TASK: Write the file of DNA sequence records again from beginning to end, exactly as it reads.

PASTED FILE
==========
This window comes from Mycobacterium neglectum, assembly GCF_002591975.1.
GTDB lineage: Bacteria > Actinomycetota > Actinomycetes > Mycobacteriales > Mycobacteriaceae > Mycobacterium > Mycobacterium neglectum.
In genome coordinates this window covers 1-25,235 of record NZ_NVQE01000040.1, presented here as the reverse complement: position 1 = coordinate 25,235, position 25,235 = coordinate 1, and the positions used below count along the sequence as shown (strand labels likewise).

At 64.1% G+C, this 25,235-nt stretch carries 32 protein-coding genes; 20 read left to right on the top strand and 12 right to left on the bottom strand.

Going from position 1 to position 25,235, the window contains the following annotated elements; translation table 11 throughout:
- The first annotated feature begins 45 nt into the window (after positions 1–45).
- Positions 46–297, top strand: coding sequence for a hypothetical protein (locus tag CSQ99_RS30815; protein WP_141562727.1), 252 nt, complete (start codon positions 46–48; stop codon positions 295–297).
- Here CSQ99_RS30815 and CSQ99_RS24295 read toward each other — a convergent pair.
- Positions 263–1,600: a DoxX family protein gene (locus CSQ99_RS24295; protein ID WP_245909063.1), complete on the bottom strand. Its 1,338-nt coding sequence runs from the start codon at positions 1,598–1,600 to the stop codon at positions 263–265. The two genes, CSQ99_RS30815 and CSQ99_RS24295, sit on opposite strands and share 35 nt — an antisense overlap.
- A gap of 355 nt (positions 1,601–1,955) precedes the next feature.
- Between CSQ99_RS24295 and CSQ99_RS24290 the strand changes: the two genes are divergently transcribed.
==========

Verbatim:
This window comes from Mycobacterium neglectum, assembly GCF_002591975.1.
GTDB lineage: Bacteria > Actinomycetota > Actinomycetes > Mycobacteriales > Mycobacteriaceae > Mycobacterium > Mycobacterium neglectum.
In genome coordinates this window covers 1-25,235 of record NZ_NVQE01000040.1, presented here as the reverse complement: position 1 = coordinate 25,235, position 25,235 = coordinate 1, and the positions used below count along the sequence as shown (strand labels likewise).

At 64.1% G+C, this 25,235-nt stretch carries 32 protein-coding genes; 20 read left to right on the top strand and 12 right to left on the bottom strand.

Going from position 1 to position 25,235, the window contains the following annotated elements; translation table 11 throughout:
- The first annotated feature begins 45 nt into the window (after positions 1–45).
- Positions 46–297, top strand: coding sequence for a hypothetical protein (locus tag CSQ99_RS30815; protein WP_141562727.1), 252 nt, complete (start codon positions 46–48; stop codon positions 295–297).
- Here CSQ99_RS30815 and CSQ99_RS24295 read toward each other — a convergent pair.
- Positions 263–1,600: a DoxX family protein gene (locus CSQ99_RS24295; protein ID WP_245909063.1), complete on the bottom strand. Its 1,338-nt coding sequence runs from the start codon at positions 1,598–1,600 to the stop codon at positions 263–265. The two genes, CSQ99_RS30815 and CSQ99_RS24295, sit on opposite strands and share 35 nt — an antisense overlap.
- A gap of 355 nt (positions 1,601–1,955) precedes the next feature.
- Between CSQ99_RS24295 and CSQ99_RS24290 the strand changes: the two genes are divergently transcribed.